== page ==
I’m disconnecting from the inner voice
that spouts and reinforces negativity.
I’m calling out the best of myself,
I’m going to appreciate and celebrate
every wrinkle, line and blemish.
Me, myself and I are going to come to an understanding
that loving each other first
and a matter of survival and self-care.
Today’s Flashback Friday Poem is called, She. It’s one of the poems featured in my book, Persistence of Vision. The poem was inspired by artwork of Clint Brown. The image on the original post (and below) is a part of a series called The Plague Drawings. Be sure to take a moment to view the entire series. It’s amazing!
What began as exploratory curiosity eventually led to a single rendezvous, in a room hidden from the light of day, but quickly turned into frequent assignations, and innumerable stolen moments of explosive passion and lust only to abruptly end with final breaths of regret.
If She gave too much he took more than his share and demanded more still to feed his ego’s insatiable appetite for her tender flesh. Shameless suppliant, foolish guttersnipe! She bathed him with amorous words and lofty immemorial fantasies of him being Her first and evermore immorato and Her being The One his soul long for. Yet, was not his soul, but his loins alone that longed for Her.
She believed his lies of the time being too soon and his desire to know Her deepest thoughts and emotions before he could present Her as his crowned jewel until She saw him in the arms of another who did not love him as well as She. But he courted her and presented her to all he knew and flaunted her as though she were new to the world, but she wasn’t worthy, there was no way she knew how to speak to his soul as She had done in their clandestine encounters.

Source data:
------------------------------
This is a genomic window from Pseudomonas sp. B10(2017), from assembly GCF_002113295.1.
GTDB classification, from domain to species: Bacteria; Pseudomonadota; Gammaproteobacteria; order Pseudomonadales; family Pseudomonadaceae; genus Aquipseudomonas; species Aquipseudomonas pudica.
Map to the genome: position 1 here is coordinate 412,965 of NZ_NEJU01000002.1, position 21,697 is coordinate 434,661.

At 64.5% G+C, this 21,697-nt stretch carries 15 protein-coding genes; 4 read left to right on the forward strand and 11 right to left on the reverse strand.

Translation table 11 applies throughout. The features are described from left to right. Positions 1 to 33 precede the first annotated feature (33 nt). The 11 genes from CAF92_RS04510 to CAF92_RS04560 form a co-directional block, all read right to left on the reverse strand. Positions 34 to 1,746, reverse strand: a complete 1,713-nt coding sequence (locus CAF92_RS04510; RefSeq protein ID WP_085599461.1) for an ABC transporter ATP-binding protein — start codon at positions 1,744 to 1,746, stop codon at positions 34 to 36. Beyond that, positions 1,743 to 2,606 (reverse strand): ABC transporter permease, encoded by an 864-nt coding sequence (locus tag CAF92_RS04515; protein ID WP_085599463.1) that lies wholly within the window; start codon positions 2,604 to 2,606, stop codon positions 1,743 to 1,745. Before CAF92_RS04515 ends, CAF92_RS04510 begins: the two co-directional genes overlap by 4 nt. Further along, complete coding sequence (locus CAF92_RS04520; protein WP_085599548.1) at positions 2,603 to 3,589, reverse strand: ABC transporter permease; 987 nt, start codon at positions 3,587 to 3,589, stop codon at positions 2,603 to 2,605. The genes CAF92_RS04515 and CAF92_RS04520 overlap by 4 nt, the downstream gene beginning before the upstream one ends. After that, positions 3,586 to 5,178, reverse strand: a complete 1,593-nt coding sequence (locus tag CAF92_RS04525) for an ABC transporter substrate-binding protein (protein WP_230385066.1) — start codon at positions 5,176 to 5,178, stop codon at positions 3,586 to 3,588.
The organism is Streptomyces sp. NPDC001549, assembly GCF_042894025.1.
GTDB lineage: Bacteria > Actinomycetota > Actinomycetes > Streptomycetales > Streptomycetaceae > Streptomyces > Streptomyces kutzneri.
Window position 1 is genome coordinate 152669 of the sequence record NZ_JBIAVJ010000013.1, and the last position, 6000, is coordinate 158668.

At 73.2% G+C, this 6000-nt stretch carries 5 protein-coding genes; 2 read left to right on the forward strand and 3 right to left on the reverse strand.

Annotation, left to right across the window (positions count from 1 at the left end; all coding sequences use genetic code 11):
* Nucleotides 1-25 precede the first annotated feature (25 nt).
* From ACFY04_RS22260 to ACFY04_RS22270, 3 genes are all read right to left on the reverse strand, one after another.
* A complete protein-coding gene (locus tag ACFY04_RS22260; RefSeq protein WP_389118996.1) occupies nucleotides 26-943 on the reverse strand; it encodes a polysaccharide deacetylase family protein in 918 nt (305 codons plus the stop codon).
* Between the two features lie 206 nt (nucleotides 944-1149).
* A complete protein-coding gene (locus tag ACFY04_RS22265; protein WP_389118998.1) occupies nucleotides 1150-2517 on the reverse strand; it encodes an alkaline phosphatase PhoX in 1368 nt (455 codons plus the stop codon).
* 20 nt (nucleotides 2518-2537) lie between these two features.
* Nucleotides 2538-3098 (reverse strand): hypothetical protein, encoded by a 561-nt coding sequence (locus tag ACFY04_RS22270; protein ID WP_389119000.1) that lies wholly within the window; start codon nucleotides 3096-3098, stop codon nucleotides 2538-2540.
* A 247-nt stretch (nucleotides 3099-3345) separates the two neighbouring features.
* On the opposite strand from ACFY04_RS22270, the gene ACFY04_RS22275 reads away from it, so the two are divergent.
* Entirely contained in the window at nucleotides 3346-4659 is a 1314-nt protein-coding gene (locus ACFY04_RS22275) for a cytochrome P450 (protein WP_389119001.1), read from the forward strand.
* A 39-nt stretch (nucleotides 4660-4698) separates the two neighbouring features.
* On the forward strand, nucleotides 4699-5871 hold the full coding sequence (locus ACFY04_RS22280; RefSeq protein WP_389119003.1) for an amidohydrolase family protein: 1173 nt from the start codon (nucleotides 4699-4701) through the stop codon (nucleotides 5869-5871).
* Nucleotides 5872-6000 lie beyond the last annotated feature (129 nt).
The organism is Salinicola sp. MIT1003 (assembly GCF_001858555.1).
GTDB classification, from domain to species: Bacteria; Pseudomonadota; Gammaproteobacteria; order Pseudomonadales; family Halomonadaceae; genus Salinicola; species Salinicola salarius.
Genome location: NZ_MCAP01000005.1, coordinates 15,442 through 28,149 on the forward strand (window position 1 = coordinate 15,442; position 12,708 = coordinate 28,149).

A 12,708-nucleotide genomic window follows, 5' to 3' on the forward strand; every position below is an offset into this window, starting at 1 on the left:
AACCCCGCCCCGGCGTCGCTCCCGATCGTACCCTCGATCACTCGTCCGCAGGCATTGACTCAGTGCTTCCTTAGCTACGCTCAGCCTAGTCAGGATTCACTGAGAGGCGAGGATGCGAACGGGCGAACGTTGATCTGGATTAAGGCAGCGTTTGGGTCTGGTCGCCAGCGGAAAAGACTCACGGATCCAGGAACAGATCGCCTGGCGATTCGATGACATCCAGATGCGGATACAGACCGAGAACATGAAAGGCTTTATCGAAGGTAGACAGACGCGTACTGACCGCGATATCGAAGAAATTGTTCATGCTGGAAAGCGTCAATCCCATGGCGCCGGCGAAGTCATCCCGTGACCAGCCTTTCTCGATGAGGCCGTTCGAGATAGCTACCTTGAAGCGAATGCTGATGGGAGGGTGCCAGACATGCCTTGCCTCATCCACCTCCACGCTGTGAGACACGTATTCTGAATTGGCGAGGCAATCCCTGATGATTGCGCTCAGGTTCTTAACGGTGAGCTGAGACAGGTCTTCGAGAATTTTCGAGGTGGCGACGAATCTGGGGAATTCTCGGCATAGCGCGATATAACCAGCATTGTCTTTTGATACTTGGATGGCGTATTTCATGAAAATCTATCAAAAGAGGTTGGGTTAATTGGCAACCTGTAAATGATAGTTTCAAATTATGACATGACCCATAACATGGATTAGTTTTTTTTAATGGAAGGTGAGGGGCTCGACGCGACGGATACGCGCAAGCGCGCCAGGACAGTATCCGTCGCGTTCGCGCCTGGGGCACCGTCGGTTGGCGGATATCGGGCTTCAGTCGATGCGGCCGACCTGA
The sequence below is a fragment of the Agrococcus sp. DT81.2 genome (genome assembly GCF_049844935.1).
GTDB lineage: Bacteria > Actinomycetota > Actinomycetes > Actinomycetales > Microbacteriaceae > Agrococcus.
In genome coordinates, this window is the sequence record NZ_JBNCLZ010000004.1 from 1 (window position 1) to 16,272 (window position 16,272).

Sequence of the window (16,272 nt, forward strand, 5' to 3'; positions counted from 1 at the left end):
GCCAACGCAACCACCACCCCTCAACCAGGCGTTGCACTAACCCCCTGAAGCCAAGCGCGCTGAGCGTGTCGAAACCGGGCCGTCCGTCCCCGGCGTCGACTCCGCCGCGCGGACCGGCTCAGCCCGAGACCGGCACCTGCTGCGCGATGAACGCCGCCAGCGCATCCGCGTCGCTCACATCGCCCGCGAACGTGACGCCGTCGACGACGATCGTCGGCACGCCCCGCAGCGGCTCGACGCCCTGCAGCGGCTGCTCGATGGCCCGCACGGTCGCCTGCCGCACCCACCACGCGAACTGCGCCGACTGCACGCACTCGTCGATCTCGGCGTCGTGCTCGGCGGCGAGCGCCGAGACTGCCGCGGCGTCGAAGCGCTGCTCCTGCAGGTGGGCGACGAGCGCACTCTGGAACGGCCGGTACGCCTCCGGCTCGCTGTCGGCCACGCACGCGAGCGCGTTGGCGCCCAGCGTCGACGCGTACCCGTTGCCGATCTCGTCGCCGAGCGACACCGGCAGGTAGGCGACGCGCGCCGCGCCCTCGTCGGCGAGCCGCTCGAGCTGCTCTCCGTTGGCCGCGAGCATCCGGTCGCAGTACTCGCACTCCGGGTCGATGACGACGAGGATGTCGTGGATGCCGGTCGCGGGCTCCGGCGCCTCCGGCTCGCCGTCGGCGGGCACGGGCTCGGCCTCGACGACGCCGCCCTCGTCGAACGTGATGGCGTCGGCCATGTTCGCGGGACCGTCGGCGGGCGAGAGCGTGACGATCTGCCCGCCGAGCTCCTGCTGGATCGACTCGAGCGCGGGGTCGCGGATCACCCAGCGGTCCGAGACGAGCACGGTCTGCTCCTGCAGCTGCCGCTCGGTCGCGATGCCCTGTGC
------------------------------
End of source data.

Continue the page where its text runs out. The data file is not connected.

Could She be so easily replaced?
Truth settled in Her heart and shattered its walls. He was never Hers and never intended to be. So, She went back to their hiding place and cried over the cessation of his attention and welcomed Quietus as if it were Her next romantic pursuit and clung to it wishing it was he taking her to rest.
I call them tiger stripes,
a badge of honor.
Their tendrils reach around my waist,
across my back,
down my hips,
and over my belly, like vines.
Each line reminds me of
the life I once carried within me.
Each stria reminds me
of every meal I could not hold down,
and every kick and punch
my ribs and bladder endured.
The single dark stripe
that trails down the center of my belly
reminds of the times I wondered when labor would begin.
The ripples that remain, like accordion folds in my flesh,
remind me of the day you finally arrived.
I look at these stretch marks
and recall faithfully massaging cocoa butter into my belly,
attempting to erase any visible evidence of the experience.
But the flesh insists upon memorializing the event.
I’m no longer ashamed of these scars.
I’m reminded that not every woman has been blessed to receive them.
Maturity has taught me how to wear these welts
like a string of diamonds around my waist.
They think I’m all looks and no brains. Nothing but air there.
They believe pain cannot penetrate a pleasant aesthetic. It hurts to the bone.
They think I’m promiscuous. I have discriminating tastes.
While his looks will get him a promotion and a raise,
my looks are considered too distracting and dangerous. I have to hide my body to control his roaming eye. They’re drawn to my curves and lines. They only want a trophy, until the next shiny thing walks by. In all of this, I’m not suffering because of good looks. But being admired for one’s looks sometimes feels like a burden.
Beauty fades with time.
Everyone wants to be appreciated for the fullness of their character. Nobody wants to be forced into hiding.